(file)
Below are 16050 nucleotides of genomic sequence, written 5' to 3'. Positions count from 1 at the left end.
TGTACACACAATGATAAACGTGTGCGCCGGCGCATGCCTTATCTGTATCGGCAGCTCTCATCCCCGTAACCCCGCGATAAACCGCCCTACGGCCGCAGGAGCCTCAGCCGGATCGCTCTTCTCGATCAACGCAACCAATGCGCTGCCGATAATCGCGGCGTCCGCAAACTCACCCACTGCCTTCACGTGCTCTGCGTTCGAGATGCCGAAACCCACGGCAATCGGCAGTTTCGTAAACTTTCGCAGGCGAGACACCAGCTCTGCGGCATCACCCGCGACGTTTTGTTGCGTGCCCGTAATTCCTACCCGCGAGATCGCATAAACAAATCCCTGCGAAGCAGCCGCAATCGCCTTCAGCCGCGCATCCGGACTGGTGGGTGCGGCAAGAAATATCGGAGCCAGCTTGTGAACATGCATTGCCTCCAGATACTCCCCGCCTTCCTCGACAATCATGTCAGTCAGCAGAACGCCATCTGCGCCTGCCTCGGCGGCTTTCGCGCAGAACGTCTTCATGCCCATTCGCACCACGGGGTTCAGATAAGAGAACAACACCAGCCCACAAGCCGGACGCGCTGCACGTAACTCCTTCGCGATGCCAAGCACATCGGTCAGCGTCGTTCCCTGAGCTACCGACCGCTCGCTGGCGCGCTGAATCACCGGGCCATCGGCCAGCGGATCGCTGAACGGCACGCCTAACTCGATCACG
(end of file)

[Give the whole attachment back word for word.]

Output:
Below are 16050 nucleotides of genomic sequence, written 5' to 3'. Positions count from 1 at the left end.
TGTACACACAATGATAAACGTGTGCGCCGGCGCATGCCTTATCTGTATCGGCAGCTCTCATCCCCGTAACCCCGCGATAAACCGCCCTACGGCCGCAGGAGCCTCAGCCGGATCGCTCTTCTCGATCAACGCAACCAATGCGCTGCCGATAATCGCGGCGTCCGCAAACTCACCCACTGCCTTCACGTGCTCTGCGTTCGAGATGCCGAAACCCACGGCAATCGGCAGTTTCGTAAACTTTCGCAGGCGAGACACCAGCTCTGCGGCATCACCCGCGACGTTTTGTTGCGTGCCCGTAATTCCTACCCGCGAGATCGCATAAACAAATCCCTGCGAAGCAGCCGCAATCGCCTTCAGCCGCGCATCCGGACTGGTGGGTGCGGCAAGAAATATCGGAGCCAGCTTGTGAACATGCATTGCCTCCAGATACTCCCCGCCTTCCTCGACAATCATGTCAGTCAGCAGAACGCCATCTGCGCCTGCCTCGGCGGCTTTCGCGCAGAACGTCTTCATGCCCATTCGCACCACGGGGTTCAGATAAGAGAACAACACCAGCCCACAAGCCGGACGCGCTGCACGTAACTCCTTCGCGATGCCAAGCACATCGGTCAGCGTCGTTCCCTGAGCTACCGACCGCTCGCTGGCGCGCTGAATCACCGGGCCATCGGCCAGCGGATCGCTGAACGGCACGCCTAACTCGATCACG